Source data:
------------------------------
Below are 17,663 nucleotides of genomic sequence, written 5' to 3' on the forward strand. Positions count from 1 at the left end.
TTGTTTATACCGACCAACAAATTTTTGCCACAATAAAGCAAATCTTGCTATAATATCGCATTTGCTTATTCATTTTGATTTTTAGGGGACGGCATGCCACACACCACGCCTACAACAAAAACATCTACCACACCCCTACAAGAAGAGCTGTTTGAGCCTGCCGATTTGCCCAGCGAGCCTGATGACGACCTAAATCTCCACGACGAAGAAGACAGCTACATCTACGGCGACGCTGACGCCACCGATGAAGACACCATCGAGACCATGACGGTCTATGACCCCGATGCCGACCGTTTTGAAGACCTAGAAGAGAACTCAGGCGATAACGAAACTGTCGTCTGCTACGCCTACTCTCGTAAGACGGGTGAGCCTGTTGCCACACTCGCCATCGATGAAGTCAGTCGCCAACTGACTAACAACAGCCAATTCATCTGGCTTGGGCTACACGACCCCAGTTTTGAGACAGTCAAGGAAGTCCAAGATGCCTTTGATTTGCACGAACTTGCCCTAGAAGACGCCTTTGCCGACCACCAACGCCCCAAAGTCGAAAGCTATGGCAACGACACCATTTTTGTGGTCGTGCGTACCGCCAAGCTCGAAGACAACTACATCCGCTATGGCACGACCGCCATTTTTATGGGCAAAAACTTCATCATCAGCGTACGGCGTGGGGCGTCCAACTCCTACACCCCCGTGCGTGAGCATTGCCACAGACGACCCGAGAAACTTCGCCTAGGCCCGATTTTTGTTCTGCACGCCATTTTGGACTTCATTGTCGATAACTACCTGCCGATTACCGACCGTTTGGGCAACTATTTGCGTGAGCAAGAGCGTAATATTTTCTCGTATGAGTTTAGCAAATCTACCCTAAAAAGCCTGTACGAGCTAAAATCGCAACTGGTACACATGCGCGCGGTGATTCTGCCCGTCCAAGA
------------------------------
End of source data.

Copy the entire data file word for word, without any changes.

Below are 17,663 nucleotides of genomic sequence, written 5' to 3' on the forward strand. Positions count from 1 at the left end.
TTGTTTATACCGACCAACAAATTTTTGCCACAATAAAGCAAATCTTGCTATAATATCGCATTTGCTTATTCATTTTGATTTTTAGGGGACGGCATGCCACACACCACGCCTACAACAAAAACATCTACCACACCCCTACAAGAAGAGCTGTTTGAGCCTGCCGATTTGCCCAGCGAGCCTGATGACGACCTAAATCTCCACGACGAAGAAGACAGCTACATCTACGGCGACGCTGACGCCACCGATGAAGACACCATCGAGACCATGACGGTCTATGACCCCGATGCCGACCGTTTTGAAGACCTAGAAGAGAACTCAGGCGATAACGAAACTGTCGTCTGCTACGCCTACTCTCGTAAGACGGGTGAGCCTGTTGCCACACTCGCCATCGATGAAGTCAGTCGCCAACTGACTAACAACAGCCAATTCATCTGGCTTGGGCTACACGACCCCAGTTTTGAGACAGTCAAGGAAGTCCAAGATGCCTTTGATTTGCACGAACTTGCCCTAGAAGACGCCTTTGCCGACCACCAACGCCCCAAAGTCGAAAGCTATGGCAACGACACCATTTTTGTGGTCGTGCGTACCGCCAAGCTCGAAGACAACTACATCCGCTATGGCACGACCGCCATTTTTATGGGCAAAAACTTCATCATCAGCGTACGGCGTGGGGCGTCCAACTCCTACACCCCCGTGCGTGAGCATTGCCACAGACGACCCGAGAAACTTCGCCTAGGCCCGATTTTTGTTCTGCACGCCATTTTGGACTTCATTGTCGATAACTACCTGCCGATTACCGACCGTTTGGGCAACTATTTGCGTGAGCAAGAGCGTAATATTTTCTCGTATGAGTTTAGCAAATCTACCCTAAAAAGCCTGTACGAGCTAAAATCGCAACTGGTACACATGCGCGCGGTGATTCTGCCCGTCCAAGA